09 October 2011
The Arizona Diamondbacks' 2011 season ended with an extra-inning Game 5 defeat to the Brewers in the NLDS. But even with the defeat, the 2011 season must be viewed as an outstanding season for the team. This was a team coming off a 65-97 season in 2010, and expectations for the team were very low heading into 2011. I participate in Jim Baker's Predictatron, where contestants predict the final record of each team before the season. This year's contest had 40 players, including writers from ESPN, Sports Illustrated, and Baseball Prospectus, and only 1 out of 40 picked the team to finish over .500. The median projection was 73 Wins for the D'Backs, and most people's expectations moved even lower after the team went 12-25 in Spring Training. Yet somehow, the team improved by 29 Games in 2011. In the first of several articles recapping the season, let's start with an overview of how the team went from worst to first in a single season.
|Year||W-L Record||NL West Rank||Runs Scored||Runs Allowed||Pythag Record|
|2011||94-68||1st, 8 Games Up||731||662||88-74|
|2010||65-97||5th, 27 Games Back||713||836||69-93|
The Diamondbacks offense was better in 2011 than in 2010, despite the loss of sluggers Mark Reynolds and Adam LaRoche. The 18 run improvement in offense is even more impressive considering that the NL average offense decreased by 33 runs in 2011. But the biggest improvement was in the Runs Allowed department, where the improvement was 174 runs. Overall, the team went from a -123 run differential to a +69 in one year. It is interesting to note that the Diamondbacks underperformed their Pythagorean record by 4 games last year, and out-performed it by 6 games this year. This is consistent with having a bad bullpen in 2010, and a good one in 2011.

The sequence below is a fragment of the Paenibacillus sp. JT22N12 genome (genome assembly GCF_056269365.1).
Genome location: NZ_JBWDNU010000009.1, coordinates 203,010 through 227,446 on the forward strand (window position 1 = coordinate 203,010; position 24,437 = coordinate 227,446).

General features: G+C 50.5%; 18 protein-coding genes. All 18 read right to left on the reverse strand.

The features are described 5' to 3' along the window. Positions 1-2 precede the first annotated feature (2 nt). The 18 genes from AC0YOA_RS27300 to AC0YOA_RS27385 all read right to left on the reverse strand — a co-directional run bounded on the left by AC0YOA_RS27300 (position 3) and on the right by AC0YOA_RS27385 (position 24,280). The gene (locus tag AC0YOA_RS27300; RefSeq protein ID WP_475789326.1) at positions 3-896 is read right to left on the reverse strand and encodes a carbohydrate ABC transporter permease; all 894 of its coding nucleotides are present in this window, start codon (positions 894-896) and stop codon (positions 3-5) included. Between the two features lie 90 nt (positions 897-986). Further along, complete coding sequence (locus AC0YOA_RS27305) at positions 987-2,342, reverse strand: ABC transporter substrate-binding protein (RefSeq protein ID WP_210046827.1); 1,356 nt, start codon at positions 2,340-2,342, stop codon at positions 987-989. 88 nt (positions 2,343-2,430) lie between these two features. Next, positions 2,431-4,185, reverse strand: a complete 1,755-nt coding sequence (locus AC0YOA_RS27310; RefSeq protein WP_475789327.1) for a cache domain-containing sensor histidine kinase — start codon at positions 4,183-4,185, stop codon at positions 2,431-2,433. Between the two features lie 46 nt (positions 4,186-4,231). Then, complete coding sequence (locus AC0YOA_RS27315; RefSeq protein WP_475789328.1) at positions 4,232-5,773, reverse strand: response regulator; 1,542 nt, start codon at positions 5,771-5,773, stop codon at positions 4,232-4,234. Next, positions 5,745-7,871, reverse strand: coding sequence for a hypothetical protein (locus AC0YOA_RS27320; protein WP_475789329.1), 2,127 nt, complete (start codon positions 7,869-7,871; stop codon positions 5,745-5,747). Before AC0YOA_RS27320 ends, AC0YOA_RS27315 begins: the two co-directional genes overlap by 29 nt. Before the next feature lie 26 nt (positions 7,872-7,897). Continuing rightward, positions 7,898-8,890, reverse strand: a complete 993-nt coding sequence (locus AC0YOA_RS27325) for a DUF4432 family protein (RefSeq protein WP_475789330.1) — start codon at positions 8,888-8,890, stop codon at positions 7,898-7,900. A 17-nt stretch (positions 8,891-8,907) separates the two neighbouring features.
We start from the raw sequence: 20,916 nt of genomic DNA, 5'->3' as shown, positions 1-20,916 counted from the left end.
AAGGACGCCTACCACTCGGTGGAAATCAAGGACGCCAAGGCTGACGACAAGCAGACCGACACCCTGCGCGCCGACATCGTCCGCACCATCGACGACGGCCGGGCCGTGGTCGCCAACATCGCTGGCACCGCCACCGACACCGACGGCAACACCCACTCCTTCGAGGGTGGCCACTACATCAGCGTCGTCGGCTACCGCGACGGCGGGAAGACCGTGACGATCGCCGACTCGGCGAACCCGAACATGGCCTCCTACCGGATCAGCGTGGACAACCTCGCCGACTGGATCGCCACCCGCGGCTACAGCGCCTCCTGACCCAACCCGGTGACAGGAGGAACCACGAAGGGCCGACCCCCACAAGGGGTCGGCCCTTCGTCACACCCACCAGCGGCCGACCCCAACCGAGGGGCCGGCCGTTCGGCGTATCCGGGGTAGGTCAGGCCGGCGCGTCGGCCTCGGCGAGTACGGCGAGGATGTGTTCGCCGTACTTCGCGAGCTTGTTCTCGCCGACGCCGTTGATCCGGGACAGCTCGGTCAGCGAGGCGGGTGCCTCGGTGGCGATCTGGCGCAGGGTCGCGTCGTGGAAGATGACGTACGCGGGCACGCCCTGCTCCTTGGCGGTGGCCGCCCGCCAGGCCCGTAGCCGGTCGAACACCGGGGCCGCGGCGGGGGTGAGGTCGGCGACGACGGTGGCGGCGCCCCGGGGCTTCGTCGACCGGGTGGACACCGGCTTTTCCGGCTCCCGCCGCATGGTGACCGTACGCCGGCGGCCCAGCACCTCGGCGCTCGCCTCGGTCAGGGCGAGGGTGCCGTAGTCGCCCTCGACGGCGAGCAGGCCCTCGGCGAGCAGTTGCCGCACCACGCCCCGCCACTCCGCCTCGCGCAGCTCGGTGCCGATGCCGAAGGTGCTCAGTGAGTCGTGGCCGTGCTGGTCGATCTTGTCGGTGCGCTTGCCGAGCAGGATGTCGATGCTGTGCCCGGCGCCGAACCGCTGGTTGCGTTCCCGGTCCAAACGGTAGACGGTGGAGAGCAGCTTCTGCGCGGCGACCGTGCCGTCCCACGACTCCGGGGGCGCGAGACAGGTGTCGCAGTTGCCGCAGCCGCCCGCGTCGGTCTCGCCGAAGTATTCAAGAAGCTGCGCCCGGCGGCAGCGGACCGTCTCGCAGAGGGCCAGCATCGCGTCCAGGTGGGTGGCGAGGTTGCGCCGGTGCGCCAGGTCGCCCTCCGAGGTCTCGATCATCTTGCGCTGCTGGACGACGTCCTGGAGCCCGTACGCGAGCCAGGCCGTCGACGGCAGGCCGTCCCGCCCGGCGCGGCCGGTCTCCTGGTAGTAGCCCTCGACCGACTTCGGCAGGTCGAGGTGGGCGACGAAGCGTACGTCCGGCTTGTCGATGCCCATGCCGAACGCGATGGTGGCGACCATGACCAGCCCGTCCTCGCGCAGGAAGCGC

A closer look at the offensive components shows that the team actually was slightly worse in the AVG/OBP/SLG stats in 2011. In fact, the only obvious areas of improvement were in strikeouts, stolen bases, and grounding into double plays. Yet the overall result was an increase in runs scored by 18.
On the pitching side, the reasons for improvement are a little clearer. A lot fewer walks and home runs allowed in 2011, and also a slightly better BABIP, due to the lower line drive rate and a higher percentage of fly balls. And clearly, the bullpen was a big reason for the overall statistical improvement.
Over the next few articles, we will break down each aspect of the Diamondbacks' season, including batting, baserunning, fielding, starting pitching, and relief pitching.